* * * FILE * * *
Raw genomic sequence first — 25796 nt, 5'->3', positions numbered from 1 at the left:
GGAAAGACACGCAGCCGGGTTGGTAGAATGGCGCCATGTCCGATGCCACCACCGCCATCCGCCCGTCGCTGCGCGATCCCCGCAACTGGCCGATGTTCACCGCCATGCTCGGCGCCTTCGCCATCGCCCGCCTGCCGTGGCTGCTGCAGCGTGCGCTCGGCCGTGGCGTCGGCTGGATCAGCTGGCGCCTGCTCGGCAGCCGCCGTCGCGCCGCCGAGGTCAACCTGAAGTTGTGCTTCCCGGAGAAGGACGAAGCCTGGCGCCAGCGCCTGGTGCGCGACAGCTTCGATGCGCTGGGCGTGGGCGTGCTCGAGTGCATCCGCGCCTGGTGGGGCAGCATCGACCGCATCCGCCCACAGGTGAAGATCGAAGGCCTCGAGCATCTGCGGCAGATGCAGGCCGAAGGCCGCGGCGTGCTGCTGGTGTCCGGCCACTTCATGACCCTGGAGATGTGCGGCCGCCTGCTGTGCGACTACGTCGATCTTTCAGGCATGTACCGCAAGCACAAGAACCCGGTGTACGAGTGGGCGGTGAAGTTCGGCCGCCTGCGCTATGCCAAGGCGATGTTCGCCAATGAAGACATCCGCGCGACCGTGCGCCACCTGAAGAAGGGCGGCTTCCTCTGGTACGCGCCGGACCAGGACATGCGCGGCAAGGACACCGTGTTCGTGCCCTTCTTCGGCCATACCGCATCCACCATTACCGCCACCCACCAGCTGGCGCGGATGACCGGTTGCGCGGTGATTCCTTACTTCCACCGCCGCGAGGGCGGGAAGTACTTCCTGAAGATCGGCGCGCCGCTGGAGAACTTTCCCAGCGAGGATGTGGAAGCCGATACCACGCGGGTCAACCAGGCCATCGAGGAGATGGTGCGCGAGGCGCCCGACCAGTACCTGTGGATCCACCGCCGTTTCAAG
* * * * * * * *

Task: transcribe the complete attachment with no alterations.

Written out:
Raw genomic sequence first — 25796 nt, 5'->3', positions numbered from 1 at the left:
GGAAAGACACGCAGCCGGGTTGGTAGAATGGCGCCATGTCCGATGCCACCACCGCCATCCGCCCGTCGCTGCGCGATCCCCGCAACTGGCCGATGTTCACCGCCATGCTCGGCGCCTTCGCCATCGCCCGCCTGCCGTGGCTGCTGCAGCGTGCGCTCGGCCGTGGCGTCGGCTGGATCAGCTGGCGCCTGCTCGGCAGCCGCCGTCGCGCCGCCGAGGTCAACCTGAAGTTGTGCTTCCCGGAGAAGGACGAAGCCTGGCGCCAGCGCCTGGTGCGCGACAGCTTCGATGCGCTGGGCGTGGGCGTGCTCGAGTGCATCCGCGCCTGGTGGGGCAGCATCGACCGCATCCGCCCACAGGTGAAGATCGAAGGCCTCGAGCATCTGCGGCAGATGCAGGCCGAAGGCCGCGGCGTGCTGCTGGTGTCCGGCCACTTCATGACCCTGGAGATGTGCGGCCGCCTGCTGTGCGACTACGTCGATCTTTCAGGCATGTACCGCAAGCACAAGAACCCGGTGTACGAGTGGGCGGTGAAGTTCGGCCGCCTGCGCTATGCCAAGGCGATGTTCGCCAATGAAGACATCCGCGCGACCGTGCGCCACCTGAAGAAGGGCGGCTTCCTCTGGTACGCGCCGGACCAGGACATGCGCGGCAAGGACACCGTGTTCGTGCCCTTCTTCGGCCATACCGCATCCACCATTACCGCCACCCACCAGCTGGCGCGGATGACCGGTTGCGCGGTGATTCCTTACTTCCACCGCCGCGAGGGCGGGAAGTACTTCCTGAAGATCGGCGCGCCGCTGGAGAACTTTCCCAGCGAGGATGTGGAAGCCGATACCACGCGGGTCAACCAGGCCATCGAGGAGATGGTGCGCGAGGCGCCCGACCAGTACCTGTGGATCCACCGCCGTTTCAAG